USA Greco

OLYMPICS: Hancock with Big Win Before Frustrating Second Match; Hafizov Falls to Emelin

g'angelo hancock, 2019 world championships
G'Angelo Hancock -- Photo: Tony Rotundo

There are no easy routes in an Olympic bracket, particularly in Tokyo which includes four less than has been the norm. Each bout in this grandest of tournaments is intended to deliver a stiff test — and for G’Angelo Hancock (97 kg, Sunkist), the first one out of the gate happened to be reigning two-time World bronze Mikheil Kajaia (SRB).

Day 2 of the 2020 Tokyo Olympic Games began at 11:00am local time (10:00pm ET) and aired live in the US on

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A pair of darting reaches to the body broke the ice as Hancock looked to set the tone. Immediately, it became apparent that the pace would be set by the Coloradan, somewhat of a departure for Kajaia. Hancock began enveloping more pressure, forcing Kajaia on his heels. Passivity made its first appearance with the knock doled out to Serbia. Hancock then gripped and quickly raked Kajaia twice for four points and a 5-0 lead.

The second period started with Hancock returning to brisk entries that seemed to disrupt Kajaia. The Serbian is normally measured from a distance until he weaves into a pummel, but in this match he was unable to dictate the positions responsible for his past successes. Still, Hancock was dinged — in under a minute, no less — to provide Kajaia with his best offensive chance. Hancock went prone, Serbia locked for a gutwrench, and after a manageable amount of time they were back to the feet. Neither athlete appeared to be fading, though Hancock’s diligence was constantly stymying his counterpart. No further scoring was availed, and the three-time US Word Team member walked away the winner of a 5-1 decision.

Greeting Hancock in the quarterfinal was ’16 European Championships silver Tadeusz Michalik (POL), who up until the ’19 Worlds competed at 85/87 kilograms. The move north paid off, as Michalik surprised many by qualifying Poland for this tournament in his 97 debut.

A busier pace than in his match with Kajaia unfolded for Hancock, who frenetically scanned for adequate tie-ups in the bout’s early moments. A near-scramble caused both to become off-balanced, but no damage on the scoreboard was done. Passivity checked in for Michalik (whose steady diet of blocking and holding was ignored by the officials throughout the remainder). Hancock felt he might have a run on a lift but chose to crash back down and attempt a turn. Michalik stayed glued to the tarp, for the most part, and they reset.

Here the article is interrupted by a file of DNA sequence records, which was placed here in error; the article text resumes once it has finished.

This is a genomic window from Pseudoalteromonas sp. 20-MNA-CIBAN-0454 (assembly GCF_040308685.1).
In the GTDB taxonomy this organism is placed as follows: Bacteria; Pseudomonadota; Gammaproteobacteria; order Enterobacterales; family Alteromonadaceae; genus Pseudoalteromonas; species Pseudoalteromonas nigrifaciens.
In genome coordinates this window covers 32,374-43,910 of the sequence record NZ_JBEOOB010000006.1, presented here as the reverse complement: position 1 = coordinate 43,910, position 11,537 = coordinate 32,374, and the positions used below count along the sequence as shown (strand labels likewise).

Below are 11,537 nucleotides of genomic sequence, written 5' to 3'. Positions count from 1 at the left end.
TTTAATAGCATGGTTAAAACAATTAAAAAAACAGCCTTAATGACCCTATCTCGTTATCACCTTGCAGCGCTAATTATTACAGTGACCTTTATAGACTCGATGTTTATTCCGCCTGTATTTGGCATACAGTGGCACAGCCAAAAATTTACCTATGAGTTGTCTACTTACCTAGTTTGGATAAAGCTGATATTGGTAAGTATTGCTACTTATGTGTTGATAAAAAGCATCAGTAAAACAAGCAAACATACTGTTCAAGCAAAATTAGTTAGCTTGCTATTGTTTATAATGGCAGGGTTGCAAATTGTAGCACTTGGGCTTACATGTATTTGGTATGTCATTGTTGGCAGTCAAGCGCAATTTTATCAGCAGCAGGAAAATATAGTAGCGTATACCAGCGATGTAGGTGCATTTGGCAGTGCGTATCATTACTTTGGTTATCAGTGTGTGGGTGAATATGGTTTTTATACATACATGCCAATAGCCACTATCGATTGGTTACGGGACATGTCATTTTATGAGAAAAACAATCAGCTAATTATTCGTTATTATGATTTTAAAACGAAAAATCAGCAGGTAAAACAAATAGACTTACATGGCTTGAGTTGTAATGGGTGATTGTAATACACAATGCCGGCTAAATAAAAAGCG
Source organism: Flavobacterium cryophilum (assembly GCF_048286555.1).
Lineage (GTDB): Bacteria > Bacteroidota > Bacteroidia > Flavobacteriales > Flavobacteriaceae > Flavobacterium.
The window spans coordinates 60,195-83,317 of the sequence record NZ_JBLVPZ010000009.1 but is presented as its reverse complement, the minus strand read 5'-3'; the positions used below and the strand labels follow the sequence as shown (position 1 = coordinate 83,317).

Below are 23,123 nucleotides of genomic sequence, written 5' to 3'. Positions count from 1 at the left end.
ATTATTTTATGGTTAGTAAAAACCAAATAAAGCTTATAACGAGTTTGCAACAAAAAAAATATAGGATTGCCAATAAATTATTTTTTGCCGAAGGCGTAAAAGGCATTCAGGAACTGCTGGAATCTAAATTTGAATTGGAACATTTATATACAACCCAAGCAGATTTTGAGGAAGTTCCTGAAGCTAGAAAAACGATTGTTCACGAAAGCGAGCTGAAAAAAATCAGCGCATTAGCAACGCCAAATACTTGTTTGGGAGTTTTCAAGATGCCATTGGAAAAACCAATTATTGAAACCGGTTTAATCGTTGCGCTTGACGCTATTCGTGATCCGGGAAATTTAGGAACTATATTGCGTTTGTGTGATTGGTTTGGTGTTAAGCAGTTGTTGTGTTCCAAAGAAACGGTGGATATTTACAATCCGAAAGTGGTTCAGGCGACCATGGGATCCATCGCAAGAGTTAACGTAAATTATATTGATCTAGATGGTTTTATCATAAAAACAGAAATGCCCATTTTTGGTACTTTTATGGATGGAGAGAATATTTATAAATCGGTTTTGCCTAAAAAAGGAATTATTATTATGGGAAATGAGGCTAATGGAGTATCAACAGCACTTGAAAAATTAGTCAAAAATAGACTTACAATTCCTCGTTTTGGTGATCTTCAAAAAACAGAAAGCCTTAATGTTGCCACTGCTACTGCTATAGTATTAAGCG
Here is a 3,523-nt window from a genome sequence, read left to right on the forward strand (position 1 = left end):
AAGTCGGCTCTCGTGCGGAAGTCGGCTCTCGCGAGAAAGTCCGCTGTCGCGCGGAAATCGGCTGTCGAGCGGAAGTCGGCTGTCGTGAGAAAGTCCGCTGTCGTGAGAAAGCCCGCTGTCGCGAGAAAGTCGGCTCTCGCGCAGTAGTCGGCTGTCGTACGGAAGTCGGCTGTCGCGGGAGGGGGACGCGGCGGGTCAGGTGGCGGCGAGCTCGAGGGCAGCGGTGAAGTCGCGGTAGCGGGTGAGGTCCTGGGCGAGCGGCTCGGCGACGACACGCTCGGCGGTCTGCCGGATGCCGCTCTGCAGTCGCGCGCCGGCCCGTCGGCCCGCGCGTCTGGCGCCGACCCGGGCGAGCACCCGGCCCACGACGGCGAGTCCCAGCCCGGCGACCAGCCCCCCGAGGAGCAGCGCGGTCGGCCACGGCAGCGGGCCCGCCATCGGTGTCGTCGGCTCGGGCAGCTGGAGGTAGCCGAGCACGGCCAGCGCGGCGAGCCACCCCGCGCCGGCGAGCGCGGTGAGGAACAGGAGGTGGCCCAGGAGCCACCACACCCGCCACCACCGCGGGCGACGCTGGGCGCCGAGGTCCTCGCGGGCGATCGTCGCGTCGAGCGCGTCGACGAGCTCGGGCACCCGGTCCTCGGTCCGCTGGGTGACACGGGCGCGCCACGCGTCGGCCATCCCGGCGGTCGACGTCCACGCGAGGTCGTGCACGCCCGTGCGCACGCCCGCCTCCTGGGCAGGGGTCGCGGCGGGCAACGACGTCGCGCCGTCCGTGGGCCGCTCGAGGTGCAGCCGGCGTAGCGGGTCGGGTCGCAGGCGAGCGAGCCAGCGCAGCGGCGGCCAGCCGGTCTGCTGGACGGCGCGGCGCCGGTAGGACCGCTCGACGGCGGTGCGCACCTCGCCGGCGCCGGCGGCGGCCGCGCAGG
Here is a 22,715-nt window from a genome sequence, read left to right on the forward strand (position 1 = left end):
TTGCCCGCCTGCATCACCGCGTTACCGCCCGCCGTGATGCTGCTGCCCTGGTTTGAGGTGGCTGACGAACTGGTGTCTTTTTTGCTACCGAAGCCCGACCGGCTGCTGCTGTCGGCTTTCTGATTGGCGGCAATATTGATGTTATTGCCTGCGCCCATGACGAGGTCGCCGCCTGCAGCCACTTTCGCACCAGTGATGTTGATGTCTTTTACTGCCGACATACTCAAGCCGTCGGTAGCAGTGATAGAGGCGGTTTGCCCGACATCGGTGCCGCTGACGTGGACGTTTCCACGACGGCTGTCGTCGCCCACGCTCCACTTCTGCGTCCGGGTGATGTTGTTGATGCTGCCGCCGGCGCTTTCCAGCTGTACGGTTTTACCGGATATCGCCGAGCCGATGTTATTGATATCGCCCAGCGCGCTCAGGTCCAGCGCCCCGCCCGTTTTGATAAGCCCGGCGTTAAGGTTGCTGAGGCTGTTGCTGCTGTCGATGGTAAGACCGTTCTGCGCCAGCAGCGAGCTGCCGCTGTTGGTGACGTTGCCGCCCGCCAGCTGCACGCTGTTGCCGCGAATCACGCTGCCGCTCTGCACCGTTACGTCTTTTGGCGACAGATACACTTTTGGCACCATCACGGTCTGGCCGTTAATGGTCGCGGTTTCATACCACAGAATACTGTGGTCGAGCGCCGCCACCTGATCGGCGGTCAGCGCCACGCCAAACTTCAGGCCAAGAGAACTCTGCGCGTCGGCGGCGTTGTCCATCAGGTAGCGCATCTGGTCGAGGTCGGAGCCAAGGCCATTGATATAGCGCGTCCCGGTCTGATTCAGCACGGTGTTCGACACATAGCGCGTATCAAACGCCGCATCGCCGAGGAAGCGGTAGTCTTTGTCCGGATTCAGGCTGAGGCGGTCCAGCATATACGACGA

As if according to script, Hancock was the recipient of the second period’s passivity knock. Michalik did not have much steam in his lock, which allowed Hancock to take a pause and fight his way upright. But just after he found his feet, Hancock became entangled with Michalik near the boundary. It was a messy sequence when trying to discern whose foot nudged over the yellow-orange line first. The point went to Michalik and the US side challenged. The call was upheld to provide Poland with a 3-1 lead.

On the next reset, and after forcefully reeling his foe into position, Hancock dug underneath and popped Michalik for a step-out. And again, the tables turned, with Michalik answering back to garner another point. By the bout’s waning stages, both athletes were operating on low tanks. Hancock mustered enough zeal to, on will alone, move Michalik off the edge for a second time. But that third point represented the summation. Michalik emerged victorious 4-3, and will now face two-time World Champion and top-seeded Musa Evloev (RUS) in the semifinals later today. A win for the Polish athlete will place Hancock in the repechage bracket where one win would put him in the bronze match.

Hafizov Misses Out on Path to Bronze

With his vanquisher Luis Orta Sanchez (60 kg, CUB) advancing to the final, Ildar Hafizov (Army/WCAP) was pulled back into the bracket via repechage. His opposition, ’18 World Champion Sergey Emelin (RUS), had likewise fallen to Orta Sanchez on Sunday, pitting them together one win away from the bronze-medal round.

And that win went to the Russian.

Soon after the opening whistle, Hafizov off-balanced Emelin but was quickly warned for leg contact. He shrugged it off and zoomed back into the ties. Army assistant Spenser Mango could be heard urging Hafizov to snag a two-on-one, which he did, and Emelin responded by looping inside and locking the American’s wrist. A brief break from an exchange saw Hafizov re-engage with another two-on-one that was eventually converted into double-overhooks. Passivity on Emelin was called next, giving Hafizov his first (and only) par terre opportunity of the contest. From top, he locked low and tried hard to dig a rotation; when that didn’t work, Hafizov found his preferred high lock and stepped into position for a potential hoist. Emelin swam, crawled, and ultimately defended the attempts to keep his deficit at 1-0 heading into the second period.

As expected, passivity was reversed in the conclusive frame. Hafizov did not receive much time to operate, and the officials confirmed the call before a minute had expired. Par terre top is the strongest part of Emelin’s game, and he capitalized by rolling three guts for a 7-1 lead. Hafizov fought valiantly from then on, and looked to switch up his attacks in order to catch Emelin out of position. Unfortunately for the US, it was to no avail. Emelin got the nod 7-1, thereby dashing Hafizov’s hopes for bronze in his first Olympic appearance for Team USA.


August 1-4 — Tokyo, JPN


60 kg: Ildar Hafizov (Army/WCAP)
LOSS Sergey Emelin (RUS) 7-1

97 kg: G’Angelo Hancock (Sunkist)
WON Mikheil Kajaia (SRB) 5-1
LOSS Tadeusz Michalik (POL) 4-3


60 kg: Ildar Hafizov (Army/WCAP)
LOSS Luis Orta Sanchez (CUB) 5-0

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